The claimants relied on this point. They said that a judgment in the Bankruptcy Application based on a finding that Mr Bourlakov owed €1.485 billion to Mr Kazakov would be irreconcilable with a judgment in the English proceedings finding that there was no partnership. 

However Mr Kazakov offered an undertaking that he would not argue for an issue estoppel on the partnership issue in England if the same issue had been determined on the Bankruptcy Application. The risk of issue estoppel that might affect the proper determination of the partnership issue was minimised.

The proceedings raise separate issues

Mr Kazakov’s arguments included:

  • Russia is the only place in which a bankruptcy administrator can be appointed under the Russian Bankruptcy Law.
  • The Bankruptcy Application is limited in scope and does not invite the Russian court to determine the existence of the partnership.
  • The decision of the Russian court on the Bankruptcy Application will not create an issue estoppel on the partnership issue in England.

Mr Justice Trower agreed with Mr Kazakov, considering that the only right that Mr Kazakov has which can be vindicated by a claim (if successful) in England is payment of a contingent amount payable under article 2 of the relevant agreement with Mr Bourlakov. 

That is not the same thing as the right to an insolvency appointment in Russia. 

Possible prejudice arising from granting the ASI

An important point for Mr Kazakov, was that it seems to be the case that if a petitioner withdraws his Bankruptcy Application in the Russian Courts, he cannot bring it again.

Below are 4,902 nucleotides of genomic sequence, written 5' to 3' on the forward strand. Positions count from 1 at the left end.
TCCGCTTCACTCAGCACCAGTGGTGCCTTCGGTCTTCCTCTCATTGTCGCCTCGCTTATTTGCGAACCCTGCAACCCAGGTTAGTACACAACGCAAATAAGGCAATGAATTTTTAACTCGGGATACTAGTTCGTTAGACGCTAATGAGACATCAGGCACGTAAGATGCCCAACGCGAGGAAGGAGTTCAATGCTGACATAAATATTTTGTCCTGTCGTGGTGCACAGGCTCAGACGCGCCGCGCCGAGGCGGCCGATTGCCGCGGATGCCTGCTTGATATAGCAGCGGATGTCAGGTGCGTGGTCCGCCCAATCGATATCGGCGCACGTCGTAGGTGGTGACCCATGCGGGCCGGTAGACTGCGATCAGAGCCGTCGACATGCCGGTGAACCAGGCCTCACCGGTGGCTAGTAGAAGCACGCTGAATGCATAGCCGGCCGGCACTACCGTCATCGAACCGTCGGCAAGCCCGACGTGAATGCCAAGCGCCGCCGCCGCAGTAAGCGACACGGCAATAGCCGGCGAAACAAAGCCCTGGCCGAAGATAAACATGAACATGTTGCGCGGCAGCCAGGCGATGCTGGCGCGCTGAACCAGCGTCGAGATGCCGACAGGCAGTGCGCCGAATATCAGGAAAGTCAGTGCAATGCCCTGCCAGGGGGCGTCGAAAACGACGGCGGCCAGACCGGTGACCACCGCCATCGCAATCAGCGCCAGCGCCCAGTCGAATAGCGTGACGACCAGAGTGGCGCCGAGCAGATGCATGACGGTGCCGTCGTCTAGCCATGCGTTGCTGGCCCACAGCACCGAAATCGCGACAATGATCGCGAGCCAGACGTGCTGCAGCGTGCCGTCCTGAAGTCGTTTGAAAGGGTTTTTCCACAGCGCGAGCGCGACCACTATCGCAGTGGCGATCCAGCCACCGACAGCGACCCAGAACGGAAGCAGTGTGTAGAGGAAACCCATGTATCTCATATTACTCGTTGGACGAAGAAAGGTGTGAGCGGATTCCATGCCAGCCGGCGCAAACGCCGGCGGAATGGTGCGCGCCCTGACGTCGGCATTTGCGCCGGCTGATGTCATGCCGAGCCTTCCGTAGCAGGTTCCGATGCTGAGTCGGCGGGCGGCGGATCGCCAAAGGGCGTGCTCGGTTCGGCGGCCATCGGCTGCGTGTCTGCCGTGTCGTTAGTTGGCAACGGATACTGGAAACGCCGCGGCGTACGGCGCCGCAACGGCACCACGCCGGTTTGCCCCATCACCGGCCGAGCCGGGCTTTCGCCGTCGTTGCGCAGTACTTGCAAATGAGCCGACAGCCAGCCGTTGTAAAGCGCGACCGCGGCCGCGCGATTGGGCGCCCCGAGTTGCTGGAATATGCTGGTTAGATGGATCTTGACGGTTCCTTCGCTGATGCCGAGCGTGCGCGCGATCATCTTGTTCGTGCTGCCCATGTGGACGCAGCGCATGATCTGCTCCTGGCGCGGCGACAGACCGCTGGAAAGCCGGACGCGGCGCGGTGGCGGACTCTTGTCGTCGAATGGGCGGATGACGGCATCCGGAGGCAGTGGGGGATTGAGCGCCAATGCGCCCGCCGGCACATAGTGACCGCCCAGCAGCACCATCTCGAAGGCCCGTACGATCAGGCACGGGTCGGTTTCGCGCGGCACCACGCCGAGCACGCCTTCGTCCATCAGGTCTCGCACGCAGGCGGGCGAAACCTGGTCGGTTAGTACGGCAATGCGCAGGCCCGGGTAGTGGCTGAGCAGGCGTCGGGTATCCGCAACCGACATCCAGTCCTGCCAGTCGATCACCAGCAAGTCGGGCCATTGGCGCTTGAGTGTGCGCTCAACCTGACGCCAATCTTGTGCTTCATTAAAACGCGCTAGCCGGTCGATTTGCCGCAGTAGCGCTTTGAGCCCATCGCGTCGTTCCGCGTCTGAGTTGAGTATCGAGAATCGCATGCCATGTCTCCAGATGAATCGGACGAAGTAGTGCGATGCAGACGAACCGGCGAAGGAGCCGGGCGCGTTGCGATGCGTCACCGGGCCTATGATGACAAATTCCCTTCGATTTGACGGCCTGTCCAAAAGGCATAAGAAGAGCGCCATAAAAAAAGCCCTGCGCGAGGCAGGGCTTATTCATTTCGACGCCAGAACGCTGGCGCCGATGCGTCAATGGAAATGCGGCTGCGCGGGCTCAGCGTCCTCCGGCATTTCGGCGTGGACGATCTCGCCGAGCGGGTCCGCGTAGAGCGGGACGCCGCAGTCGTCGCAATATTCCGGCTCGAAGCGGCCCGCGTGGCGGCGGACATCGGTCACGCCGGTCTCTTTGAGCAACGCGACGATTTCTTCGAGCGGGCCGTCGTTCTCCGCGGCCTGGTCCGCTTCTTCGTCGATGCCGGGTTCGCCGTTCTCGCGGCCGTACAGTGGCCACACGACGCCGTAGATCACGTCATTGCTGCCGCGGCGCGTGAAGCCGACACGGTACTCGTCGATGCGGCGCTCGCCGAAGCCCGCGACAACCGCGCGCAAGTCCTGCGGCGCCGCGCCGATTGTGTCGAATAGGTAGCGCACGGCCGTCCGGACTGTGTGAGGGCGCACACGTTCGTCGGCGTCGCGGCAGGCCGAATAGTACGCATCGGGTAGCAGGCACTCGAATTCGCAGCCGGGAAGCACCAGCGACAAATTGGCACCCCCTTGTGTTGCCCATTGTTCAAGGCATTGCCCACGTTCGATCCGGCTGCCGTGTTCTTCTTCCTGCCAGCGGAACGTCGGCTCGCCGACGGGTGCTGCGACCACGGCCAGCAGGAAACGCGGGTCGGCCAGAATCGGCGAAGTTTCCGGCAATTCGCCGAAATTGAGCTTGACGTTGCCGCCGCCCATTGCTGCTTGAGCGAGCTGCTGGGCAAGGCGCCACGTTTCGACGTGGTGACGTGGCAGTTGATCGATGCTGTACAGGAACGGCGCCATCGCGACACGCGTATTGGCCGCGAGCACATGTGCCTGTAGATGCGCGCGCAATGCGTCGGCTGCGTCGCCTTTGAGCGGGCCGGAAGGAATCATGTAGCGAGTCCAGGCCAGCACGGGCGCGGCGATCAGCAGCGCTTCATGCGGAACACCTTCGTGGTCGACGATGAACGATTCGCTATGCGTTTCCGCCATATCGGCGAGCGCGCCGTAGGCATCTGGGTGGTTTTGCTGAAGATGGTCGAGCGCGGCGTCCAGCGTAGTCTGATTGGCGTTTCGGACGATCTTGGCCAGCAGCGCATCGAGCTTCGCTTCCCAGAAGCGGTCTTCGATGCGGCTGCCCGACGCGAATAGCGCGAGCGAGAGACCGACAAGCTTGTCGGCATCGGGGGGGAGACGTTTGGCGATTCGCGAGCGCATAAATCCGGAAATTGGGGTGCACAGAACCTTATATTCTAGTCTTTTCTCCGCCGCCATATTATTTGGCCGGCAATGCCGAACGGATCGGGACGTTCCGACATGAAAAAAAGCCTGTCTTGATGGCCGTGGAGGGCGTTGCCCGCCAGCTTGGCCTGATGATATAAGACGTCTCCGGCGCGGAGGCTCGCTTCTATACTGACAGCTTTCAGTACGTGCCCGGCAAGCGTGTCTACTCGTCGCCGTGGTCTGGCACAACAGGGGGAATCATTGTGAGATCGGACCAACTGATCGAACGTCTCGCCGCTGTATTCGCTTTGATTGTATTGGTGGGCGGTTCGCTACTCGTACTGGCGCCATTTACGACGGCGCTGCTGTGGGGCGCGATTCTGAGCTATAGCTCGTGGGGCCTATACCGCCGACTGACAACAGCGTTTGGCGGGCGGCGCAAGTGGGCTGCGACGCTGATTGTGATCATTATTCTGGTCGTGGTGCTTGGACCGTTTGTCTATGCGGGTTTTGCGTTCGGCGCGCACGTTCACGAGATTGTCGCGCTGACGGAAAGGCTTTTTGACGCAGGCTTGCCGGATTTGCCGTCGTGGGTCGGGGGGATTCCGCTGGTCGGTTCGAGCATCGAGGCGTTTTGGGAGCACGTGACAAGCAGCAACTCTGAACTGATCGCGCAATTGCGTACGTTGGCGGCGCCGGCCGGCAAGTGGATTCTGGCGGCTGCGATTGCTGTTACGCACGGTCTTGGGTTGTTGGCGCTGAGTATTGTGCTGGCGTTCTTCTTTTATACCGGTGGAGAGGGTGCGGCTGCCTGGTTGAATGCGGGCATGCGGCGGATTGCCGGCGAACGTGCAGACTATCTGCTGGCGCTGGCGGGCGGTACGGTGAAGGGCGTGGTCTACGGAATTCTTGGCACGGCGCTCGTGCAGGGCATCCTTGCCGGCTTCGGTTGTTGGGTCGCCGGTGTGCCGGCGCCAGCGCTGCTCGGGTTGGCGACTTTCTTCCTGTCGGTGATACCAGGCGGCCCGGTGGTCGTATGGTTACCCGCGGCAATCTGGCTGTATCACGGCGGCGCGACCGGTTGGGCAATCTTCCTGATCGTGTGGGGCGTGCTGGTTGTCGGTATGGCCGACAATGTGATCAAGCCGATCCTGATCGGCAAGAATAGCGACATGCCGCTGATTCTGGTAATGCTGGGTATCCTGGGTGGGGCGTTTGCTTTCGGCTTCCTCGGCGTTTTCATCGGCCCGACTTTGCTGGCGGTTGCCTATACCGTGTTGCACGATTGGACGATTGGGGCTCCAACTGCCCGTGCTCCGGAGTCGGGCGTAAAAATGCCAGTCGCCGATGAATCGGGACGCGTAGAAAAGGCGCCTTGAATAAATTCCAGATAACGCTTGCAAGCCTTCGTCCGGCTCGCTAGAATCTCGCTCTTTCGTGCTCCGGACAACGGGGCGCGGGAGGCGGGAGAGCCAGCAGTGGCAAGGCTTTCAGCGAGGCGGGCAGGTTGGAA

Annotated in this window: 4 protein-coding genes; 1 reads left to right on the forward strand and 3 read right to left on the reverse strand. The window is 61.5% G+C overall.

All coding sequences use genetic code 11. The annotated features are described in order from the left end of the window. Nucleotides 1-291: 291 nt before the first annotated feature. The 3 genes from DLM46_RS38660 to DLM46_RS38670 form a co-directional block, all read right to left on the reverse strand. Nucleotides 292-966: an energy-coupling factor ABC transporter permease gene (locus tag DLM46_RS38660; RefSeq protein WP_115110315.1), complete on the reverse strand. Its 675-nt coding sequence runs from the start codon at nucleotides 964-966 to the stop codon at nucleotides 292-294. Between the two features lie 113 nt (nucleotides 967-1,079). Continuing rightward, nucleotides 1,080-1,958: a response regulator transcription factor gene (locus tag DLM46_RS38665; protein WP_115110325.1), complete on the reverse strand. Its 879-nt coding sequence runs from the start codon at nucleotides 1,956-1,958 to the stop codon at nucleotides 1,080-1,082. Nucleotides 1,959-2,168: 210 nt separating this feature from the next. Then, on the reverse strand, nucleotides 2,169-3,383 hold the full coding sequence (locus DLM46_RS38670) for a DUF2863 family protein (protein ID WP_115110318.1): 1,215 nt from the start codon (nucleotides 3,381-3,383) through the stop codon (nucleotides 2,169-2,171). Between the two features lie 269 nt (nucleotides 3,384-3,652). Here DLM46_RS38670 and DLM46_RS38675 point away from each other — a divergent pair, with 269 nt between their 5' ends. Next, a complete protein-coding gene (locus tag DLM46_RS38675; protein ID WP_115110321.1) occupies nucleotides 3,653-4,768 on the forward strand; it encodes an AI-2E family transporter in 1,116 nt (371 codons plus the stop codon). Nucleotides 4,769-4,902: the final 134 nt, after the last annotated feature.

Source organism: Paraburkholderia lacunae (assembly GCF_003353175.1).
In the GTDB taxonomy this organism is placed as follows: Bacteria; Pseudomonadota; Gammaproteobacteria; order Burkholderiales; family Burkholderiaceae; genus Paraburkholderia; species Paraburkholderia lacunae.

While this position is not entirely certain (and there was disagreement between the experts on the point) the judge agreed that it was at least arguable that Mr Kazakov would not be able to proceed with a further bankruptcy application in Russia. If that is the case, it would prejudice his position unfairly. 

Comment

The majority of ASI applications are based on contractual provisions. i.e. There is an arbitration agreement in place that agrees that the governing law in England and Wales (for example), and one party ignores it and begins proceedings in a foreign court instead. 

It is more unusual to make a case based on ‘unconscionable conduct’. While the language is fairly emotive (such as ‘unconscionable’, ‘vexatious’ and ‘oppressive’), in some circumstances the assessment is quite factual: whether the proceedings are bound to fail, or whether the issues raised in the proceedings are the same.  

While some documentation may overlap, that is not definitive. The court will consider the purpose and the outcome of each of the proceedings to determine if the issues truly overlap.

The court is also wary of weighing up any prejudice to either party. If there is a possibility of prejudice to one side, then that will weigh heavily in their favour, even if it is an outside chance. 

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Syedur Rahman

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Syedur Rahman is known for his in-depth experience of serious fraud, white-collar crime and serious crime cases, as well as his expertise in worldwide asset tracing and recovery, international arbitration, civil recovery, cryptocurrency and high-stakes commercial disputes.